If you’re a dental student or new graduate, you’re going to be faced with a multimillion-dollar decision soon. Would a difference of over $12 million dollars in a 30-year career make a difference to you? If so, keep on reading.
I know you’re thinking, “What kind of stupid question is that? Of course, I would rather have $12 million more instead of less when I retire.” But, if you’re truly serious about having that extra $12 million, you’re going to need to make some serious decisions and actions to make that happen.
You’re probably thinking that you’ll have to swallow a gallon of snake oil to make this incredible difference in your net worth, but actually, it’s a very simple decision and action, one taken by hundreds of thousands of dentists before you.
Several years ago, I was talking with a banker who did lending for practice acquisitions, and I asked him why so many corporate companies were forming to buy up dental practices. He looked at me like I had two heads, and then explained that while this group of investors had vast sums of cash to invest, they were only earning about 1% interest in money markets. And then they discovered dentistry and saw how they could get a 20% or better rate of return on their investment by owning dental practices. I couldn’t believe what he was telling me, so I went home and got out the spreadsheets I created for my existing clients to see how that could possibly be.
Looking at those actual practices and their actual financials with a fresh eye, I began to view the practice metrics like a businessperson rather than a practice broker. I made cash flow adjustments to reflect the real dental income and the actual practice expenses and, as a new adjustment, included an expense for the owner’s labor of 35% of their personal production. Subtracting the actual practice expenses, including an allowance for the owner’s labor, resulted in the actual profit of the practice. If I did not subtract the expense of the owner’s salary, I would have come up with the resulting practice net income, but realized that the practice net is made up of two components, owner’s salary and practice profit.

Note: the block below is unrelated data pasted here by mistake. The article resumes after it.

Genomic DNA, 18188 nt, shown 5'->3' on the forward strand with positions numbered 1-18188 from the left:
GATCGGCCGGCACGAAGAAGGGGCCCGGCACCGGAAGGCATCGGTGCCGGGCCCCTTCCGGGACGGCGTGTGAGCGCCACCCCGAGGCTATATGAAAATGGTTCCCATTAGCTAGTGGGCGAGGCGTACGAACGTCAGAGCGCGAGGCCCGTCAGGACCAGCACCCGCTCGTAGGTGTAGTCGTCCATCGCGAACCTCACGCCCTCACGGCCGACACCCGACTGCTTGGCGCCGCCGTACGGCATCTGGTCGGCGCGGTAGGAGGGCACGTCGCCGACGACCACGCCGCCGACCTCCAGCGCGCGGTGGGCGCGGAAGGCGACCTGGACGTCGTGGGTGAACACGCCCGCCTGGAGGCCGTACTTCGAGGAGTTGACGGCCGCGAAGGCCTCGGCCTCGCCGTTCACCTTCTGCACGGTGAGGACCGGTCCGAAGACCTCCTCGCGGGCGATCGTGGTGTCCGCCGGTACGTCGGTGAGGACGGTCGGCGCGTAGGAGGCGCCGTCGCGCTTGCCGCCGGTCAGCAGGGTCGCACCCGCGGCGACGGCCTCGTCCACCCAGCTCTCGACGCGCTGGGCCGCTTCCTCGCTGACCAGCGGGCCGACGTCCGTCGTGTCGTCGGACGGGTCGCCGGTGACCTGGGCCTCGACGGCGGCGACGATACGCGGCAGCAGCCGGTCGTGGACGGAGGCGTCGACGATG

The key to this whole epiphany was the bottom-line profit. And this profit is what the corporate companies want out of dentistry. The real takeaway about profit that few dentists understand is that profit is a benefit of ownership, not of work. The owner of the practice, whether it be the corporate owners and shareholders or the dentist himself, gets the profit, and nobody had to work for it. Just be an owner. Then I fully understood why corporate America wants to own your profession.
Taking this actual profit and dividing it by the price of a practice tells us the rate of return on that practice investment. I found practice rate of returns on these actual practices of 20% to 30% and even more. The highest rate of return was for a pedodontics practice which showed a rate of return of 55%!
I went on to examine a practice I was marketing at the time to see what rate of return could be realized. The practice had revenues of $1,170,000, with hygienists producing $315,000 of the gross and the purchaser doing $855,000 in work. I know that sounds like a lot of work for one dentist to produce, but at five days per week for 45 weeks per year, it would only require $3,800 in daily collections — an amount that is easily achievable. As the purchaser gathered speed and skills, this amount could be achieved in a four-day week with seven week’s vacation.
Ask any successful businessperson where you could invest money and get a 26% return on your investment and they will most likely tell you that you’re crazy. And then they will ask you where you are going to get any money to even invest. Yet, the purchaser of this practice borrowed the money for this investment and it was in place on day one. They did not have to try to save up $750,000 to invest, which never would have happened. They just borrowed it.